Senate Ratifies Climate Deal on Planet-Warming Refrigerants

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(WASHINGTON, D.C.) — In a major action to address climate change, the Senate on Wednesday ratified an international agreement that compels the United States and other countries to limit use of hydrofluorocarbons, highly potent greenhouse gases commonly used in refrigeration and air conditioning that are far more powerful than carbon dioxide.

In the context of global climate change mitigation, the Kigali Amendment (an amendment to the 1987 Montreal Protocol) requires that participating nations reduce their production and usage of hydrofluorocarbons.

The Senate approved the treaty with 69 votes to 27, a margin that was more than the required two-thirds vote for ratification.

Global warming is being attributed to HFCs, which are currently under attack. A total of nearly 200 countries signed a 2016 agreement in Kigali in Rwanda to restrict HFCs, and seek out more eco-friendly alternatives. Scientists believe the agreement could prevent the world from experiencing a half degree Celsius increase in global temperature. It has been ratified by more than 130 countries, including India, China and Russia.

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President Joe Biden made a pledge to support the Kigali accord during the 2020 Presidential Campaign. The agreement was submitted to Senate in January last year. This came months after the Environmental Protection Agency (EPA) proposed a rule that would restrict U.S. HFCs production. In turn, the EPA ruling followed a 2020 law that authorized a phaseout for 15 years of HFCs in America.

“The Kigali Amendment will be one of the most significant bipartisan measures the Senate takes on all year,” said Senate Majority Leader Chuck Schumer, D-N.Y.

By ratifying the treaty, “not only will we protect our planet,” Schumer said Tuesday, but senators also will provide “a golden opportunity to help American businesses dominate in an emerging (global) business” of refrigerants that do not rely on HFCs.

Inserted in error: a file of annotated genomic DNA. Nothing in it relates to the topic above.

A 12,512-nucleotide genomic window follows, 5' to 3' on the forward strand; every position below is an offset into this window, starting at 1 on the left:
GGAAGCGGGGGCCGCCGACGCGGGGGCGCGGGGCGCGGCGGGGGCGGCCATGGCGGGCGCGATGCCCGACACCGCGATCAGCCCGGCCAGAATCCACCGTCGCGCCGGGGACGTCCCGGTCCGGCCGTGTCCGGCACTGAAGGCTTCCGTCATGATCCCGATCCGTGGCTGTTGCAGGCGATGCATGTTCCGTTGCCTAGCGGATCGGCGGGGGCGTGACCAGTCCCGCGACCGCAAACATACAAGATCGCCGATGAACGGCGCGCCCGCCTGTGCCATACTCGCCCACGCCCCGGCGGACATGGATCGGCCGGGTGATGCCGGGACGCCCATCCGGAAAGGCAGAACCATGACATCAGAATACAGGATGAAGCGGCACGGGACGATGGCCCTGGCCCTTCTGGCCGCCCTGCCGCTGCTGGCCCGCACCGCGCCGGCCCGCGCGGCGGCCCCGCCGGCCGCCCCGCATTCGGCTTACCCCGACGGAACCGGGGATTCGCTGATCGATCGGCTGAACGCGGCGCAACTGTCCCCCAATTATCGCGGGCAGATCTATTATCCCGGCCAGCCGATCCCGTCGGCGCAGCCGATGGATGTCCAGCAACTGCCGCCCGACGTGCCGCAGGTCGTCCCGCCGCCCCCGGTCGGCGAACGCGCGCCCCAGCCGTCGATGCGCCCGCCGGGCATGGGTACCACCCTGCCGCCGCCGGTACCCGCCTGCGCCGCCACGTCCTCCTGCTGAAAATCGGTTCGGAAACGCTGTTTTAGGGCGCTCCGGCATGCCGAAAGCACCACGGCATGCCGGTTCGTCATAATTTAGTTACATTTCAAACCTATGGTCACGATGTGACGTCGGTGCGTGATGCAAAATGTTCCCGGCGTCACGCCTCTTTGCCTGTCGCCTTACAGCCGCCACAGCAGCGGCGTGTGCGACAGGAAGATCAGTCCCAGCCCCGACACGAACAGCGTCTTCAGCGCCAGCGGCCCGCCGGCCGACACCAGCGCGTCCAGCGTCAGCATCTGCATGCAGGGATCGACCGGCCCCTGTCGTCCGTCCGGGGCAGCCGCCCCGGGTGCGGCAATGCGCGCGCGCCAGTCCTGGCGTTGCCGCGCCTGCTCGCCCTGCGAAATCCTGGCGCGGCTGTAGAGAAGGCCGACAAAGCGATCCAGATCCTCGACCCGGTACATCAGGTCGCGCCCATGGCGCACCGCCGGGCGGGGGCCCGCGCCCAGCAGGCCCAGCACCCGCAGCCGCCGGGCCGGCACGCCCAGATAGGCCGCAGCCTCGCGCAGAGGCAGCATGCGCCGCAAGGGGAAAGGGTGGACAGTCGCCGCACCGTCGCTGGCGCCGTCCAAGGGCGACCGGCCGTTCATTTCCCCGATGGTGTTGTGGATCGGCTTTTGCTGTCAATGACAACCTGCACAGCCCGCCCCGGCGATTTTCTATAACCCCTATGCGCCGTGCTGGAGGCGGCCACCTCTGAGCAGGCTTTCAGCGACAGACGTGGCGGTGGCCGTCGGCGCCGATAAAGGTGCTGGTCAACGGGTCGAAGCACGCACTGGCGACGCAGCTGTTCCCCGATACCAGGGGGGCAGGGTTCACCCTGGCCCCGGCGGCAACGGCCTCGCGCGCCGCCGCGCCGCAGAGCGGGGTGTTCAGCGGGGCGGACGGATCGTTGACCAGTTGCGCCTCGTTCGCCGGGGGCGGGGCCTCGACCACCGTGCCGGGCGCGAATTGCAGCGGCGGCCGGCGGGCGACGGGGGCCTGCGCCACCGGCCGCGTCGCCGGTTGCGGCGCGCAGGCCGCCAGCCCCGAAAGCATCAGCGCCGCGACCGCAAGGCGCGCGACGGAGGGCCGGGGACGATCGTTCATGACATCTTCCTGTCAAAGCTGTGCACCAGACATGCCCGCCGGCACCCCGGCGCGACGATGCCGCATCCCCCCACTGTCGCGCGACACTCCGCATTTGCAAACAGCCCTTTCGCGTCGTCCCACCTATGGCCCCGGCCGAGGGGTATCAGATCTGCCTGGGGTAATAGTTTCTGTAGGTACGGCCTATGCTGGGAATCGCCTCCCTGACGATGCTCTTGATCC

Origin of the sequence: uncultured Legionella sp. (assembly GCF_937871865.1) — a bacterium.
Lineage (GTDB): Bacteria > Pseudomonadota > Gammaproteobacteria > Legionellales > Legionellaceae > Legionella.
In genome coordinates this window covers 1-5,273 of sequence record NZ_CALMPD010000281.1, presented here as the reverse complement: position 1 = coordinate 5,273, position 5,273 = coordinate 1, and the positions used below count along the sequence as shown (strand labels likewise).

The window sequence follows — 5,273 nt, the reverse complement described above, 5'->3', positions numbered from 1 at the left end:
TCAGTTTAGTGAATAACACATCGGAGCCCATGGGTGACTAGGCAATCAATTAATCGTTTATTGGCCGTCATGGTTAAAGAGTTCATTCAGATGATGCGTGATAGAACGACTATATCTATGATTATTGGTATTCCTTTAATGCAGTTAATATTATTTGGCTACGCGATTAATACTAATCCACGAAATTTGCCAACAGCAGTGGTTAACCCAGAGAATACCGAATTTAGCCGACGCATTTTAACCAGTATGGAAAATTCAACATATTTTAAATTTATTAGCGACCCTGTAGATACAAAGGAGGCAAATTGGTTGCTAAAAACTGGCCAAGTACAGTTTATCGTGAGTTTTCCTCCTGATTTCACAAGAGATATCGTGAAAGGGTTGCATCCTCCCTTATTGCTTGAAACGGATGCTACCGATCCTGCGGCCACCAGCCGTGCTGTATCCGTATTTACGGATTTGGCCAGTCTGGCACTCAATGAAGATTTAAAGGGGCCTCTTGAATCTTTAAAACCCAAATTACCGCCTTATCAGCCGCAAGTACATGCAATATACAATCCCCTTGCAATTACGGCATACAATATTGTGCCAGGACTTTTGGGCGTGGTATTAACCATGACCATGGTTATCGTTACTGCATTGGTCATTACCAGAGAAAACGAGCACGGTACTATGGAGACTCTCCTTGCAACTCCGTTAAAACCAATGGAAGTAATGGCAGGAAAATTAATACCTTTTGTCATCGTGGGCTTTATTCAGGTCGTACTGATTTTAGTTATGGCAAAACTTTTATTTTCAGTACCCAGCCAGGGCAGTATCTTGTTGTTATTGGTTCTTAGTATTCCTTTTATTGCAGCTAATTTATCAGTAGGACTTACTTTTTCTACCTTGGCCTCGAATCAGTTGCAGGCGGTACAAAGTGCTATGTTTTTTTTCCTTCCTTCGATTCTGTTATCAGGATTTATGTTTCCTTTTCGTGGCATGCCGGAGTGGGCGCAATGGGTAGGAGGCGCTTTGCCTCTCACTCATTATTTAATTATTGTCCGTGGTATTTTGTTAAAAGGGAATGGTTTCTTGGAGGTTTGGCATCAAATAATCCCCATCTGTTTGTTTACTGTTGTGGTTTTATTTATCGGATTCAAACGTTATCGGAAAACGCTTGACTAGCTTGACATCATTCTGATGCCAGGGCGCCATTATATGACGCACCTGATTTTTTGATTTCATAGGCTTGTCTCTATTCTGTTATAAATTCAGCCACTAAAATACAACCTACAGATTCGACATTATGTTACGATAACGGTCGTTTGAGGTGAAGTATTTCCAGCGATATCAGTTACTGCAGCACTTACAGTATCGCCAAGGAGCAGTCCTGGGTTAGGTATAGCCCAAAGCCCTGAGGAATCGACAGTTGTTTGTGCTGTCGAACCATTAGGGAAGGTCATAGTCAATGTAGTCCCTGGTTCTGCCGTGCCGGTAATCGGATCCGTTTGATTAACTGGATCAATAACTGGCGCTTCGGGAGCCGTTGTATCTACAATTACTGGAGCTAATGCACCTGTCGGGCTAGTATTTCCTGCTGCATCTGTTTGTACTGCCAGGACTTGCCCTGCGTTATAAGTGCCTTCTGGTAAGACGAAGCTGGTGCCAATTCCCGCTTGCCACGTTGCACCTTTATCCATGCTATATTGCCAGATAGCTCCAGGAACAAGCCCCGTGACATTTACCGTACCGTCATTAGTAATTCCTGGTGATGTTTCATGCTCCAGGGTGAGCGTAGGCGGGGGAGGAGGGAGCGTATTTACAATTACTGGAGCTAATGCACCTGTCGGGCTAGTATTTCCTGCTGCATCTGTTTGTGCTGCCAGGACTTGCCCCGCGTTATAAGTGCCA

“If we fail to ratify the amendment, the rest of the world is going to move on without us,” Schumer said. “Without Kigali, we’re going to play second fiddle to nations like China, whose businesses will surpass ours in developing viable HFC alternatives, taking jobs that by all rights belong here in America.”

The U.S. Chamber of Commerce also urged approval, calling the amendment “a win for the economy and the environment.”

Senate ratification “would enhance the competitiveness of U.S. manufacturers working to develop alternative technologies, and level the global economic playing field,” the group said in a letter to the Senate.

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Ratification of the amendment “would continue the important, bipartisan action Congress took in 2020 with passage of the American Innovation and Manufacturing Act, which phased out domestic HFC manufacturing,” said Jack Howard, the chamber’s senior vice president for government affairs.

Chris Jahn, president and CEO of the American Chemistry Council, an industry group, called the amendment a “tremendous market opportunity for our members to take advantage of game-changing technologies” that allow refrigeration in a more environmentally responsible manner than HFCs.

“”This is one of those truly rare things you get in the policy world where it is a win-win” for the environment and business, he said in an interview.

Each year millions of air conditioners and refrigerators are sold all over the globe. U.S. companies are ready to fulfill that demand. Jahn cited growing markets in Asia and South America as well as Europe.

David Doniger, a senior climate and clean energy official with the Natural Resources Defense Council, said the Kigali Amendment builds on the the 1987 Montreal Protocol, which he called “the world’s most successful environmental treaty.″ He said “the ozone is on the mend because the world took action to eliminate″ chlorofluorocarbons, also known as CFCs, and other ozone-destroying chemicals, Doniger said.

Doniger indicated that replacing HFCs by safer, more readily available options is the next natural step.

Democratic Sen. Tom Carper of Delaware, chairman of the Senate Environment and Public Works Committee, said ratification of the Kigali Amendment would “unleash billions of dollars in U.S. economic benefits and create some 150,000 American jobs by 2027.”

Senator John Kennedy (Republican from Louisiana) and Carper pushed for 2020 legislation to phase out HFCs. They claimed it would provide U.S. businesses the legal certainty they need to make alternative coolants. They represent the states in which chemical companies make alternative refrigerants.

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